I told you (this post) that Guilene, our blind student, had made her way from Port-au-Prince to Sen Rafayel.

What I did not know was that she had been buried in the rubble of her school for 6 days .

She ate sand to stay alive. She has infected cuts on her face and her right foot. When she was pulled out of the rubble, all she wanted to do was get to Sen Rafayel.

She finally ended up on one of the buses being used to transport the survivors out of Port-au-Prince. She rode the bus as far as it went then somehow hitchhiked the rest of the way.

Earthquake Damage Center, Water System
Auguste, Jack and I have checked the house and although we have several new cracks, they do not seem to be structural.  Our water system has been 'pooched', however. The Bos Plombri (plumber) just left with the bad news: a list of items that need replacing for the toilet and sink. He said parts are scarce and prices seem to change by the hour. We have to make the repairs so we'll pay.

Security Measures at the Center

With so many displaced persons from Port-au-Prince making  their way to Cap-Haitien, I have added security around the clock. Fresnel worked last night and today Auguste and I have put a schedule together. It accommodates school time once classes resume, as classes are either morning or afternoon, not full days.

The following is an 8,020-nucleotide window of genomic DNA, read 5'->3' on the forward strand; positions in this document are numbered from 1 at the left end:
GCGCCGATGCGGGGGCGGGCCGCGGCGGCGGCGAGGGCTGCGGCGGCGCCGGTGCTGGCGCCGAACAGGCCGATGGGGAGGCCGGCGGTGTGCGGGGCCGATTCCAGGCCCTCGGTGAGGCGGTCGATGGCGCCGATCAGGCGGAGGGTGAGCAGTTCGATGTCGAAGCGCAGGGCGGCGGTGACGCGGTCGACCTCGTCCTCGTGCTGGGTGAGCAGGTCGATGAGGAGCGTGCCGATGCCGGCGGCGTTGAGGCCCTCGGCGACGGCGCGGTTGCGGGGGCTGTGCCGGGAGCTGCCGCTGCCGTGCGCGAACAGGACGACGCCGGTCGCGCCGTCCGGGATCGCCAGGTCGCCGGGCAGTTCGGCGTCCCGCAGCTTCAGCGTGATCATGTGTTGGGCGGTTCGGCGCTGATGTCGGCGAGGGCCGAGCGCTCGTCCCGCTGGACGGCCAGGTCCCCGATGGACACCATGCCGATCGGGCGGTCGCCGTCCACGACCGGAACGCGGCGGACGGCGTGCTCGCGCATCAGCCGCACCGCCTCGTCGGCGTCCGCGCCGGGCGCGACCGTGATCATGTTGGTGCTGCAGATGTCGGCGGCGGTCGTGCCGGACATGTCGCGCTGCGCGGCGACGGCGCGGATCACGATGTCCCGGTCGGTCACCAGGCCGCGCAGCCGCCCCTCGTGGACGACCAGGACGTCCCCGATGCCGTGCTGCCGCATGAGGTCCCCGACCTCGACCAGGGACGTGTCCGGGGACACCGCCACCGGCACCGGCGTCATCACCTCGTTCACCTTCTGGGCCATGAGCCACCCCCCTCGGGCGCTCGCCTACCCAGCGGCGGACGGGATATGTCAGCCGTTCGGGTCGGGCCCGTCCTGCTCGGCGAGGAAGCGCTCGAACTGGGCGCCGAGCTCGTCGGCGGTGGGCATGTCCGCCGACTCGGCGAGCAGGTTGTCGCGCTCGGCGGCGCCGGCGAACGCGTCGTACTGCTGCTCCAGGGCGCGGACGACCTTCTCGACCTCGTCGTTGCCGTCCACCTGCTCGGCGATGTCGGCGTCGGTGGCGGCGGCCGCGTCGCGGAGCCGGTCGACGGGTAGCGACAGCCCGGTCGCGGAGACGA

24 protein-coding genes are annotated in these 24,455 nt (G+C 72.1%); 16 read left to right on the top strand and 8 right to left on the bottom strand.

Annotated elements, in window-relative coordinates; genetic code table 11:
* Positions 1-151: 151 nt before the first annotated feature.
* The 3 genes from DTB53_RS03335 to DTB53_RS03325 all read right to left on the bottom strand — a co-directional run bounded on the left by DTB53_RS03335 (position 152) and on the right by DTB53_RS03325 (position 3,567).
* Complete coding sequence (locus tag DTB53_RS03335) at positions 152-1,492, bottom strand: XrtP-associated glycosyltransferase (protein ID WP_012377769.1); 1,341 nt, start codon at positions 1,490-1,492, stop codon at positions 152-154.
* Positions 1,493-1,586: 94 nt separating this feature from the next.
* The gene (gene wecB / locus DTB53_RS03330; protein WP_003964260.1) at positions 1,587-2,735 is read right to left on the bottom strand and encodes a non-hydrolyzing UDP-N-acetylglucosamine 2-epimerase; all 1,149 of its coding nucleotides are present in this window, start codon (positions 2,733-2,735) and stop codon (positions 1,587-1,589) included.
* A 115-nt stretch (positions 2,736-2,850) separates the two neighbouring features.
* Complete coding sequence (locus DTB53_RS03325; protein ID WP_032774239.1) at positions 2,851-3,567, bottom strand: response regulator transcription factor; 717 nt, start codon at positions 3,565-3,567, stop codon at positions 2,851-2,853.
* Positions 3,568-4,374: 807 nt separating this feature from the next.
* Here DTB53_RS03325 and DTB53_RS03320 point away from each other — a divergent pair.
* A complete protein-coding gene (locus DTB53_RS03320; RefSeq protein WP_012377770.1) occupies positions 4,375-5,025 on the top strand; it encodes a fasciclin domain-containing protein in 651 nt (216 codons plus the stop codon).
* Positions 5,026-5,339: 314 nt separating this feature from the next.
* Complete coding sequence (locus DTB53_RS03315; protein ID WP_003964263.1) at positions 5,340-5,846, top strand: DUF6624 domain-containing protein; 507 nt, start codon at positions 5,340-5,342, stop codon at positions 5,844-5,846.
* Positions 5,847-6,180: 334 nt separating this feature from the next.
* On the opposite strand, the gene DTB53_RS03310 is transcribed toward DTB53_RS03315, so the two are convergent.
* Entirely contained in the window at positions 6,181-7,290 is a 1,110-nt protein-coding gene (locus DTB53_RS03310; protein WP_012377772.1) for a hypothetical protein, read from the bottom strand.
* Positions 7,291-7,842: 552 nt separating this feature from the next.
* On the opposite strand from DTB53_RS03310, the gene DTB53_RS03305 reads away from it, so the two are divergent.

Feeding, Study Programs
Today we're serving bread and butter, boiled eggs and bananas along with potable water. So far, we've gone through a carton of eggs (30).
We had difficulty finding water to purchase this morning. Jack traveled miles with the wheelbarrow as our usual suppliers had none.

We have set up tables and chairs on the roof and some students are studying up there now. No school still, but they're studying! About 15 students are here now, though they come and go.

 Shipped Supplies

Mlle Kayla's box has not arrived here yet because the key to the warehouse was in Port-au-Prince. It is scheduled to arrive in Cap-Haitien today and Auguste will check tomorrow.

Carmene is singing hymns and Rosenie and Auguste are handing out Christmas boxes that came from Pennsylvania. Not all the boxes have arrived but it doesn't make sense to have them sitting here. We are explaining to those who are waiting that more boxes should arrive soon.

The marengwen (mosquitoes) are having their way with me as my insect spray is in my suitcase somewhere between here and Ft Lauderdale. It's warm (about 90F - 32C) with a slight breeze.

And as I write this, it's not even noon yet!

But thank goodness for solar power and wireless internet!

Pi ta